A short talk delivered at Google Campus London on the 3rd of April. It probably does not make much sense without the commentary but since attendees wanted access to it, here it is!
This is first of a series of blogs to support traditional project managers I am coaching. To help get their bearings in deep and murky waters of Agile projects and Scrum teams.
Before the scrum purists amongst you vehemently shake your heads or berate me on the title, consider being pragmatic. In the Professional Services world there is always a project manager to manage complexity and facilitate the Scrum team(s). My remit is to facilitate and empower the role to help the team, business and customers succeed, rather than debate its applicability and existence. Continue reading
This post started of as an email to Yashin Lin from Elizabeth Glaser Pediatric AIDS Foundation, Yashin reached out for advise on applying agile practices in non-technical teams in the social/international development sector. This post is a guide I intend to keep building on, so do check back for updates or subscribe to be kept updated.
Introducing agility to teams, programs and organisations is less about selecting the appropriate agile framework and more about changing the culture, mindset of the teams and the organisation designing and delivering such programs of work.
Agile is a mindset, a worldview, not a set of how-to’s. However there are procedures and practices that teams in the development sector can borrow from Agile frameworks; Continue reading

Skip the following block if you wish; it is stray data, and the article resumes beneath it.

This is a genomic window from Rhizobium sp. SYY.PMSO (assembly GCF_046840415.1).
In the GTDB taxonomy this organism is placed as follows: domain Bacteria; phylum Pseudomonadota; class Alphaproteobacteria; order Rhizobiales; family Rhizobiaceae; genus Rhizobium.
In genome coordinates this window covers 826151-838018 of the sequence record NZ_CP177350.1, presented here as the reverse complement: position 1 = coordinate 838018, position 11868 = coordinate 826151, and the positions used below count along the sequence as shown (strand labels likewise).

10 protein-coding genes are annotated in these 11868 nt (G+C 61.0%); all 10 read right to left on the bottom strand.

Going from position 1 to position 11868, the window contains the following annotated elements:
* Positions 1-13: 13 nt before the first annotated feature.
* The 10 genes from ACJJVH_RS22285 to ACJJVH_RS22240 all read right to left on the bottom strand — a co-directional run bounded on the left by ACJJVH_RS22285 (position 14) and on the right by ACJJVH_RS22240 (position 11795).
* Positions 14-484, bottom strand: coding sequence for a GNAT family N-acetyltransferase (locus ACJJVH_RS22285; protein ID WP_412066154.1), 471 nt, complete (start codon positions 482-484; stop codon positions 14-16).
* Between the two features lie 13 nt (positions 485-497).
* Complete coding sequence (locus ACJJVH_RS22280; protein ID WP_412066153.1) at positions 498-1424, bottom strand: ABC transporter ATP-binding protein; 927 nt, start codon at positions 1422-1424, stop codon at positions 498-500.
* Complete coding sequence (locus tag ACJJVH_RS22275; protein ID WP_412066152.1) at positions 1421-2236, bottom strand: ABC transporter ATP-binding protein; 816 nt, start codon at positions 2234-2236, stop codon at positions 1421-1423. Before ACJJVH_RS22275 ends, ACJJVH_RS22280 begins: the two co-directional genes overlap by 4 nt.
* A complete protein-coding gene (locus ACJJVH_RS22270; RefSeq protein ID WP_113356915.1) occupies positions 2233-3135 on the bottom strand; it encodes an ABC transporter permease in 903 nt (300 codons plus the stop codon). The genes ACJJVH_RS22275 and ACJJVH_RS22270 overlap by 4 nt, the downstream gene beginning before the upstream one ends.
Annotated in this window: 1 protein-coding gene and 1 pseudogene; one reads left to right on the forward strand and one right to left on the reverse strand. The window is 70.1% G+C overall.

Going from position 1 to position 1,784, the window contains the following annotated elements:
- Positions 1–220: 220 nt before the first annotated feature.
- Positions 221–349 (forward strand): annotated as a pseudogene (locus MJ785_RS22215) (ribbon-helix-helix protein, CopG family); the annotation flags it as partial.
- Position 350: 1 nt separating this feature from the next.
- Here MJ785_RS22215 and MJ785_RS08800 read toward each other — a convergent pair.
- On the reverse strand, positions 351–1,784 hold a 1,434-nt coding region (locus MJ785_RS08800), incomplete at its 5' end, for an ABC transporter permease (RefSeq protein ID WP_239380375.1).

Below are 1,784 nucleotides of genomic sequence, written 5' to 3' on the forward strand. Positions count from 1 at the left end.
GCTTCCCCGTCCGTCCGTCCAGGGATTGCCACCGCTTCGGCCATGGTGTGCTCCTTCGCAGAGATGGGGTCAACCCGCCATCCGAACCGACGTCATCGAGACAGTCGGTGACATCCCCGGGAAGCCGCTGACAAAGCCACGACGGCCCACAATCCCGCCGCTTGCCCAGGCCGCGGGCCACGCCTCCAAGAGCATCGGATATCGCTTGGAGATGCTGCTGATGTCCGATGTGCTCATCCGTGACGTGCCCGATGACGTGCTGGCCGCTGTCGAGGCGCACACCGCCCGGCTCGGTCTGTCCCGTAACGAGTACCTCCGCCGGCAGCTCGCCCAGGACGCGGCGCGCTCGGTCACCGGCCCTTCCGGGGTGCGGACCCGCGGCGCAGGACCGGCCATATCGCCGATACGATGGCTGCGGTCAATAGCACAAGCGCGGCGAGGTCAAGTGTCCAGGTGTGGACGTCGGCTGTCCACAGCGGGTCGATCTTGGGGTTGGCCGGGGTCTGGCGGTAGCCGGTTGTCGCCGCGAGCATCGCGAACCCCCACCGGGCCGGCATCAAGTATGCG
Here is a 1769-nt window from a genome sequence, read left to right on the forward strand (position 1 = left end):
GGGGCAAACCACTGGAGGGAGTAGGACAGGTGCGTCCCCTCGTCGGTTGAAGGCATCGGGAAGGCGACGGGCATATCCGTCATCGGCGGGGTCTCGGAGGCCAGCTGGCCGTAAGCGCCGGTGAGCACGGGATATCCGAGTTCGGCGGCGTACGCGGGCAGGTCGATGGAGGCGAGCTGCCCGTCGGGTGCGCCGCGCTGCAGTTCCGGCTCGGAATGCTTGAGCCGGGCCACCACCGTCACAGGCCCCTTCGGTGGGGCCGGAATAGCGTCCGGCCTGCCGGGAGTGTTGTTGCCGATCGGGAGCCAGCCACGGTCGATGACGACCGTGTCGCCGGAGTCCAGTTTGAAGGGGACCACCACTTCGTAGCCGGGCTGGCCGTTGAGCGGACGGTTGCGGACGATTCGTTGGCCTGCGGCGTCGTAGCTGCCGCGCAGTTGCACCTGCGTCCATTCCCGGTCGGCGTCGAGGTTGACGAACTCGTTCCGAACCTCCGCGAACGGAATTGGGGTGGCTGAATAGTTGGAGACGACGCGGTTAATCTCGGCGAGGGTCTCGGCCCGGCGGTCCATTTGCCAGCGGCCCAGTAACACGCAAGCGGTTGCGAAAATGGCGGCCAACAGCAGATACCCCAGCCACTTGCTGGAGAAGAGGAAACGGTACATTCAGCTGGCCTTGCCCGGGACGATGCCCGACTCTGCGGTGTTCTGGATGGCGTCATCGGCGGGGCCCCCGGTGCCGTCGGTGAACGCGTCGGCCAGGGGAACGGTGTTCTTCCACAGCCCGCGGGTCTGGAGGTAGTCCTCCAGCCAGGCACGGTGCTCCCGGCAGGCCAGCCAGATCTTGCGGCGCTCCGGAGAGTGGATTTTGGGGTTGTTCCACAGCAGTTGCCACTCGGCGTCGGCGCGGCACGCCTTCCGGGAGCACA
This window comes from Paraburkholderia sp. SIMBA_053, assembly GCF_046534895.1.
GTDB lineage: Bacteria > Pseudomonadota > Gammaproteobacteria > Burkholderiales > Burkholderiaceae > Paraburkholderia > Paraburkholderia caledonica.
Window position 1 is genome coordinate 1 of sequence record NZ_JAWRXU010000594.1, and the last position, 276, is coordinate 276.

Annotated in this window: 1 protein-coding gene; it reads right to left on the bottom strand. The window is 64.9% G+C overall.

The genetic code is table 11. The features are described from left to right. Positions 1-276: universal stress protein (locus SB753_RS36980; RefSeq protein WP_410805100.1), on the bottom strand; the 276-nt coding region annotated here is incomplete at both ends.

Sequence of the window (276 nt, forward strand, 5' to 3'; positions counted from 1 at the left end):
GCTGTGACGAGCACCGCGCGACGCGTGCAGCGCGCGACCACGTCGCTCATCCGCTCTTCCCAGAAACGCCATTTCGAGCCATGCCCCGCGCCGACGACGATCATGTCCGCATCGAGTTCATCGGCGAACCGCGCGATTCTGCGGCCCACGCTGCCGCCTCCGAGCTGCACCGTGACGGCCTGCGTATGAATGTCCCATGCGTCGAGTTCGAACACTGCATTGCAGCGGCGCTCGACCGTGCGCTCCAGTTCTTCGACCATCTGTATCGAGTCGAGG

‘I want to create a practical guide for product owners to facilitate them in writing acceptance criteria for user stories so that their output is of value to the scrum team’
You’ll find pages after pages describing what an acceptance criteria is and how to write a good one, what it should include or not, however this post takes a practical approach for Product Owners to follow. You’ll find post after post describing how product owners ought to use Gherkin script to develop/write an acceptance criteria, which in my opinion is not a practical approach, there are a few things wrong with that approach, a few come to mind right now: Continue reading
#JeSuiBaghdad #JeSuiParis #JeSuiBeirut #JeSuiChibok #JeSuiKarachi #JeSuiMadrid #JeSuiDamascus #JeSuiAnkara #JeSuiLondon #JeSuiMali the list goes on, but other than on the bench solidarity what are we doing as individuals, as a community to facilitate and help build a better safer, cohesive and a pluralist society?
As a FOSS community we are constantly talking of give-back but are we engaged enough?
How could we take the strengths and learnings that make us a successful tech community to wider non tech audiences with a view of creating social transformation that addresses the needs of our societies in these turbulent times. What can we learn from the transformation FOSS and the Cloud has had on our ecosystem as technologists and how can we export that beyond tech to heal and build a stronger society?
I have more questions for discussions than answers however there is an inflight and successful start made by Peace Through Prosperity using Agile, Open source and Cloud to deliver social transformation programs that could be a starting point for the Drupal community to engage with in their own geographies. The open source component of this program is in development and work in progress can be seen here, if you’d like to contribute and #GiveBack beyond our bubble please get in touch over Twitter or Linkedin.
Links shared within the keynote slides:
- Open Social Program micro site: bit.ly/SocialT-BG (in Bulgarian)
- Agile for Peace as presented at ALE Conference 2015: bit.ly/Agile4Peace
- Peace Through Prosperity main site: bringptp.com
- Peace Through Prosperity FB page: facebook.com/bringptp
- Peace Through Prosperity’s Twitter account: @BringPTP
The presentation from the keynote:
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